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Acta Crystallographica Section B: Structural Science (1)
Journal of molecular biology (1)
Hovmöller, Sven (2)
Almqvist, Jonas (1)
Bernstein, Adam (1)
Goetz, Regina M. (1)
Grushko, Benjamin (1)
Huang, Yafei (1)
Laaksonen, Aatto (1)
Law, Christopher J. (1)
Li, Mingrun (1)
Oleynikov, Peter (1)
Soudant, Celine (1)
Sun, Junliang (1)
Wang, Da-Neng (1)
Zou, Xiaodong (1)
Year of Publication
A complicated quasicrystal approximant ∊16 predicted by the strong-reflections approach
Acta Crystallographica Section B: Structural Science
The structure of the quasicrystal approximant ∊16 was predicted by the strong-reflections approach based on the known approximant ∊6.
The structure of a complicated quasicrystal approximant ∊16 was predicted from a known and related quasicrystal approximant ∊6 by the strong-reflections approach. Electron-diffraction studies show that in reciprocal space, the positions of the strongest reflections and their intensity distributions are similar for both approximants. By applying the strong-reflections approach, the structure factors of ∊16 were deduced from those of the known ∊6 structure. Owing to the different space groups of the two structures, a shift of the phase origin had to be applied in order to obtain the phases of ∊16. An electron-density map of ∊16 was calculated by inverse Fourier transformation of the structure factors of the 256 strongest reflections. Similar to that of ∊6, the predicted structure of ∊16 contains eight layers in each unit cell, stacked along the b axis. Along the b axis, ∊16 is built by banana-shaped tiles and pentagonal tiles; this structure is confirmed by high-resolution transmission electron microscopy (HRTEM). The simulated precession electron-diffraction (PED) patterns from the structure model are in good agreement with the experimental ones. ∊16 with 153 unique atoms in the unit cell is the most complicated approximant structure ever solved or predicted.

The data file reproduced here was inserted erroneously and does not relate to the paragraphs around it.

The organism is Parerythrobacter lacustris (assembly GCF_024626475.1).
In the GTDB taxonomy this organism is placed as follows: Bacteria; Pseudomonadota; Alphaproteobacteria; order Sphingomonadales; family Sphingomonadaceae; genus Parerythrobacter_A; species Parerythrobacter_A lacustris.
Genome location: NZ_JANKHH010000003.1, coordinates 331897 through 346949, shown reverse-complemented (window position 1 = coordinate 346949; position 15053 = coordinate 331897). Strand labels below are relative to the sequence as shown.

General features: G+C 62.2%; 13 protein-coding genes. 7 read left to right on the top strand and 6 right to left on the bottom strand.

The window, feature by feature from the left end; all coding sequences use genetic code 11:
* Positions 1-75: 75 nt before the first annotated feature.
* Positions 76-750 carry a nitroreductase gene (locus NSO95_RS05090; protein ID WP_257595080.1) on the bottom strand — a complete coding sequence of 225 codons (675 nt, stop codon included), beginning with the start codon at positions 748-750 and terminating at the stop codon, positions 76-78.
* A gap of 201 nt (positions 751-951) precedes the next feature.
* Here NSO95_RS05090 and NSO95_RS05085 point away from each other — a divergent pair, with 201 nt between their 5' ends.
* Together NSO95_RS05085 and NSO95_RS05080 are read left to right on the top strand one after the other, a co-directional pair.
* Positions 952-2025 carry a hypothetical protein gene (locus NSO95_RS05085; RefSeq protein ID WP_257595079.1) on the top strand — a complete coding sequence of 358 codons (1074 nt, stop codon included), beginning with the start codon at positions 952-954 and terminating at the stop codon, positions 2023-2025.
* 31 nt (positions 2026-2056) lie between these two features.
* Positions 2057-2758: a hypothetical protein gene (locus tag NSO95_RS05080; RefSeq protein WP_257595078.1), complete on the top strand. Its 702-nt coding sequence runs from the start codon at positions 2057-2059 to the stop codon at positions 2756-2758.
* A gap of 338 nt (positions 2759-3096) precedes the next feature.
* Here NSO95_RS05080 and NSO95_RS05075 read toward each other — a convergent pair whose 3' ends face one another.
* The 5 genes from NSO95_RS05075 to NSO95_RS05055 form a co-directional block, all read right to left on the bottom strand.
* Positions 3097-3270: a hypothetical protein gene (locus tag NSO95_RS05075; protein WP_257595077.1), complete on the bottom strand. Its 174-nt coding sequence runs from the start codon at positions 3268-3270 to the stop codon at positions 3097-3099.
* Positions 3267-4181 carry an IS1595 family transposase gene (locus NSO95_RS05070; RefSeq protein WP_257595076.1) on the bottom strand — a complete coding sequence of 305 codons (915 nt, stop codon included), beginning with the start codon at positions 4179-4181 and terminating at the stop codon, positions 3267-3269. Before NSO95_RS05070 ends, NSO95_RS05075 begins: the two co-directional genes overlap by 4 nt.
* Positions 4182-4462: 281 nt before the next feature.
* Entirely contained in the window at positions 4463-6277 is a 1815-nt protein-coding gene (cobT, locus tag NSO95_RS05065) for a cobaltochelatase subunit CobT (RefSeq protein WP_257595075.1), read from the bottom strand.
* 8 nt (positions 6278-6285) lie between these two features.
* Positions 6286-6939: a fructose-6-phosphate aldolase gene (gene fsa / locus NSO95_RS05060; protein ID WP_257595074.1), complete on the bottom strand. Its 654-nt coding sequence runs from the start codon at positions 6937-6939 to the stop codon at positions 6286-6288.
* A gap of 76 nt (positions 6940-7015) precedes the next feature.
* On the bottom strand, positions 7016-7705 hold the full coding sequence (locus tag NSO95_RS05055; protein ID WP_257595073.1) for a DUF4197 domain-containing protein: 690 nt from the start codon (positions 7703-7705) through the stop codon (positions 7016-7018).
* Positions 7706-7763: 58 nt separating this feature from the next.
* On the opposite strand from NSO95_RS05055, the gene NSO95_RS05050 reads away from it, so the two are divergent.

quasicrystal approximant; strong-reflections approach; electron diffraction; inverse Fourier transformation
Salt bridge dynamics control substrate-induced conformational change in the membrane transporter GlpT
Law, Christopher J.
Goetz, Regina M.
Journal of molecular biology
Active transport of substrates across cytoplasmic membranes is of great physiological, medical and pharmaceutical importance. The glycerol-3-phosphate (G3P) transporter (GlpT) of the E. coli inner membrane is a secondary active antiporter from the ubiquitous major facilitator superfamily that couples the import of G3P to the efflux of inorganic phosphate (Pi) down its concentration gradient. Integrating information from a novel combination of structural, molecular dynamics simulations and biochemical studies, we identify the residues involved directly in binding of substrate to the inward-facing conformation of GlpT, thus defining the structural basis for the substrate-specificity of this transporter. The substrate binding mechanism involves protonation of a histidine residue at the binding site. Furthermore, our data suggest that the formation and breaking of inter- and intradomain salt bridges control the conformational change of the transporter that accompanies substrate translocation across the membrane. The mechanism we propose may be a paradigm for organophosphate/phosphate antiporters.
antiporter; membrane transport; major facilitator superfamily; molecular dynamics simulations; secondary active transport
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